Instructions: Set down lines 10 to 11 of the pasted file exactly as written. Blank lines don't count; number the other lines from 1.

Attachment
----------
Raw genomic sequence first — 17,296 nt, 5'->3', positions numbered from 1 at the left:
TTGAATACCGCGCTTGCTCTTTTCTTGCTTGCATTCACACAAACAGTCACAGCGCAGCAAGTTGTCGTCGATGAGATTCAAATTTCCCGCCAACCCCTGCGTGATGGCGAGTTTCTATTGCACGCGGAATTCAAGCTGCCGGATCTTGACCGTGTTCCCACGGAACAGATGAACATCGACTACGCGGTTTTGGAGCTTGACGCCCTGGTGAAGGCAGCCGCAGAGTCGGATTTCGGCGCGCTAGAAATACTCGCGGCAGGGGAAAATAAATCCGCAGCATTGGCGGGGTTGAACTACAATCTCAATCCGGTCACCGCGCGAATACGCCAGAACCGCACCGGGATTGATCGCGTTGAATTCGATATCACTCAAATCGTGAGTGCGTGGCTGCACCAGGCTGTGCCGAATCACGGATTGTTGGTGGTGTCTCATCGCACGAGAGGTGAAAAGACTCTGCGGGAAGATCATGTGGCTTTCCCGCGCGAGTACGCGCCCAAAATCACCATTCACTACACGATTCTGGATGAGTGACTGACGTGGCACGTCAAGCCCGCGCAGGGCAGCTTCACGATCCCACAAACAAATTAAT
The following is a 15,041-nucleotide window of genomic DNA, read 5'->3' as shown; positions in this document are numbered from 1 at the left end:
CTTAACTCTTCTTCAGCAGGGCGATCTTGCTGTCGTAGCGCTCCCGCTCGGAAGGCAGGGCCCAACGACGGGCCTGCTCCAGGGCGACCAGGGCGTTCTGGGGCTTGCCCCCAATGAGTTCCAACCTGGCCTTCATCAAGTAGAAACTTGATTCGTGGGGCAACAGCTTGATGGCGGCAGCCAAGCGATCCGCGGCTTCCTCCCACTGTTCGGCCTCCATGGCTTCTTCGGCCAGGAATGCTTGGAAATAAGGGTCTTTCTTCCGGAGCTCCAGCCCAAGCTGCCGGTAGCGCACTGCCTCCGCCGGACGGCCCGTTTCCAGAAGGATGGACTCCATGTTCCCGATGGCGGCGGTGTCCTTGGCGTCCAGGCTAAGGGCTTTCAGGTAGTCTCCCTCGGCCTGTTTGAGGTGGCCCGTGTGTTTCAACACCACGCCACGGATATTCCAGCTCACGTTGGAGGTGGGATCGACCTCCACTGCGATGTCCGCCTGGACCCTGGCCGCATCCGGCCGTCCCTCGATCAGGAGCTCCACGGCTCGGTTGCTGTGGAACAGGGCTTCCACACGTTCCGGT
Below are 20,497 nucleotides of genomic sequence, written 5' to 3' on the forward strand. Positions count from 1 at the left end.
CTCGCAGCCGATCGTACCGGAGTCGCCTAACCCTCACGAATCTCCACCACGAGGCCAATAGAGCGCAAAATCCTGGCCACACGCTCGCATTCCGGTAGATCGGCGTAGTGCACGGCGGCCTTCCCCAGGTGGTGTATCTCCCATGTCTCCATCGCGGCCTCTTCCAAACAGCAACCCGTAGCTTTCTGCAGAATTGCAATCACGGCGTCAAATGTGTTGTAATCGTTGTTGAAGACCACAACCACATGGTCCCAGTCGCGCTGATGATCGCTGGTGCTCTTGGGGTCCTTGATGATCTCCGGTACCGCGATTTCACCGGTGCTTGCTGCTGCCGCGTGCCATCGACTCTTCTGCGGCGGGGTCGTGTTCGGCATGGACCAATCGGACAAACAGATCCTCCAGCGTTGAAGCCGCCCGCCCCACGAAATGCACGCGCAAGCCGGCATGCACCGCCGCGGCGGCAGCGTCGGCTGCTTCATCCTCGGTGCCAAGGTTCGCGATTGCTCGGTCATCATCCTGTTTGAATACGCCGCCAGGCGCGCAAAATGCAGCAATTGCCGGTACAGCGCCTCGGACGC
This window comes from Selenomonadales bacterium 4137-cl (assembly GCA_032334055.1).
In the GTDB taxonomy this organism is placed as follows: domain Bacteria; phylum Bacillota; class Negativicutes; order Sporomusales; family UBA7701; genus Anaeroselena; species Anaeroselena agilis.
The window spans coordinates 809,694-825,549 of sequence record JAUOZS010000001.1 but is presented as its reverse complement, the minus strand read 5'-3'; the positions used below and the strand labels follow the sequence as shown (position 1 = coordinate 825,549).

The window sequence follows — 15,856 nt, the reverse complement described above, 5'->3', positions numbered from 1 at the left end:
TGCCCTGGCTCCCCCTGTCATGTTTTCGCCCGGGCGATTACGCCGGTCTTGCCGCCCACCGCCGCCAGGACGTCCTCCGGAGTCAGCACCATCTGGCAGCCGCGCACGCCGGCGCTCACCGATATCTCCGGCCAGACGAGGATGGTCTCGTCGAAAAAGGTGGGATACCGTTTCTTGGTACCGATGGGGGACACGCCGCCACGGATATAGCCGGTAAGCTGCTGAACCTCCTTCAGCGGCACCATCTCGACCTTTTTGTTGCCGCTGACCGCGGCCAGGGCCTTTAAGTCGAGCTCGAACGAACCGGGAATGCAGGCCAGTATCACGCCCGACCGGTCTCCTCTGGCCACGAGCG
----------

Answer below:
The window sequence follows — 15,856 nt, the reverse complement described above, 5'->3', positions numbered from 1 at the left end:
TGCCCTGGCTCCCCCTGTCATGTTTTCGCCCGGGCGATTACGCCGGTCTTGCCGCCCACCGCCGCCAGGACGTCCTCCGGAGTCAGCACCATCTGGCAGCCGCGCACGCCGGCGCTCACCGATATCTCCGGCCAGACGAGGATGGTCTCGTCGAAAAAGGTGGGATACCGTTTCTTGGTACCGATGGGGGACACGCCGCCACGGATATAGCCGGTAAGCTGCTGAACCTCCTTCAGCGGCACCATCTCGACCTTTTTGTTGCCGCTGACCGCGGCCAGGGCCTTTAAGTCGAGCTCGAACGAACCGGGAATGCAGGCCAGTATCACGCCCGACCGGTCTCCTCTGGCCACGAGCG